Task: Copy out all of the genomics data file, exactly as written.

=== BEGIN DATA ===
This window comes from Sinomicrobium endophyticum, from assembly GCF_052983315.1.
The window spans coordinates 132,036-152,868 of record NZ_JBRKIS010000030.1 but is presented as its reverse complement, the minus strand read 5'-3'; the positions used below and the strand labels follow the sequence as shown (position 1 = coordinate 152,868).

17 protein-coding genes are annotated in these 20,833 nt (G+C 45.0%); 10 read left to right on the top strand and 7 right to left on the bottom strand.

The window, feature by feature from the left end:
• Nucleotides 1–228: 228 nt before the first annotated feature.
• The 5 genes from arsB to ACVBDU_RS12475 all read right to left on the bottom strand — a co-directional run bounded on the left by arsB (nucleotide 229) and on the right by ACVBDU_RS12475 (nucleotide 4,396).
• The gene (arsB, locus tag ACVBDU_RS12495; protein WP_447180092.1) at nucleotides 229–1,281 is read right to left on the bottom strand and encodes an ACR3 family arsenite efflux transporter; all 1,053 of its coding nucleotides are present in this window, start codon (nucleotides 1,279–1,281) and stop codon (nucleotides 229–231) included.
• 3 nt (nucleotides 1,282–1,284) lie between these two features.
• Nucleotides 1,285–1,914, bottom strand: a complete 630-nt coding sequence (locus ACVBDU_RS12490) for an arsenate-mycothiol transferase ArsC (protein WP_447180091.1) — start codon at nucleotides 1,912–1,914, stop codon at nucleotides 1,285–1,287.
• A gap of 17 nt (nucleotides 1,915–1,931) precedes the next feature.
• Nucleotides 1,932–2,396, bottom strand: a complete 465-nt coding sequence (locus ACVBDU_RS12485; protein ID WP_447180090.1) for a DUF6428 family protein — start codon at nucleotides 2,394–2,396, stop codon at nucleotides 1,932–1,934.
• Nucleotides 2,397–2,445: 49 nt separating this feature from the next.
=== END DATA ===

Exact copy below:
This window comes from Sinomicrobium endophyticum, from assembly GCF_052983315.1.
The window spans coordinates 132,036-152,868 of record NZ_JBRKIS010000030.1 but is presented as its reverse complement, the minus strand read 5'-3'; the positions used below and the strand labels follow the sequence as shown (position 1 = coordinate 152,868).

17 protein-coding genes are annotated in these 20,833 nt (G+C 45.0%); 10 read left to right on the top strand and 7 right to left on the bottom strand.

The window, feature by feature from the left end:
• Nucleotides 1–228: 228 nt before the first annotated feature.
• The 5 genes from arsB to ACVBDU_RS12475 all read right to left on the bottom strand — a co-directional run bounded on the left by arsB (nucleotide 229) and on the right by ACVBDU_RS12475 (nucleotide 4,396).
• The gene (arsB, locus tag ACVBDU_RS12495; protein WP_447180092.1) at nucleotides 229–1,281 is read right to left on the bottom strand and encodes an ACR3 family arsenite efflux transporter; all 1,053 of its coding nucleotides are present in this window, start codon (nucleotides 1,279–1,281) and stop codon (nucleotides 229–231) included.
• 3 nt (nucleotides 1,282–1,284) lie between these two features.
• Nucleotides 1,285–1,914, bottom strand: a complete 630-nt coding sequence (locus ACVBDU_RS12490) for an arsenate-mycothiol transferase ArsC (protein WP_447180091.1) — start codon at nucleotides 1,912–1,914, stop codon at nucleotides 1,285–1,287.
• A gap of 17 nt (nucleotides 1,915–1,931) precedes the next feature.
• Nucleotides 1,932–2,396, bottom strand: a complete 465-nt coding sequence (locus ACVBDU_RS12485; protein ID WP_447180090.1) for a DUF6428 family protein — start codon at nucleotides 2,394–2,396, stop codon at nucleotides 1,932–1,934.
• Nucleotides 2,397–2,445: 49 nt separating this feature from the next.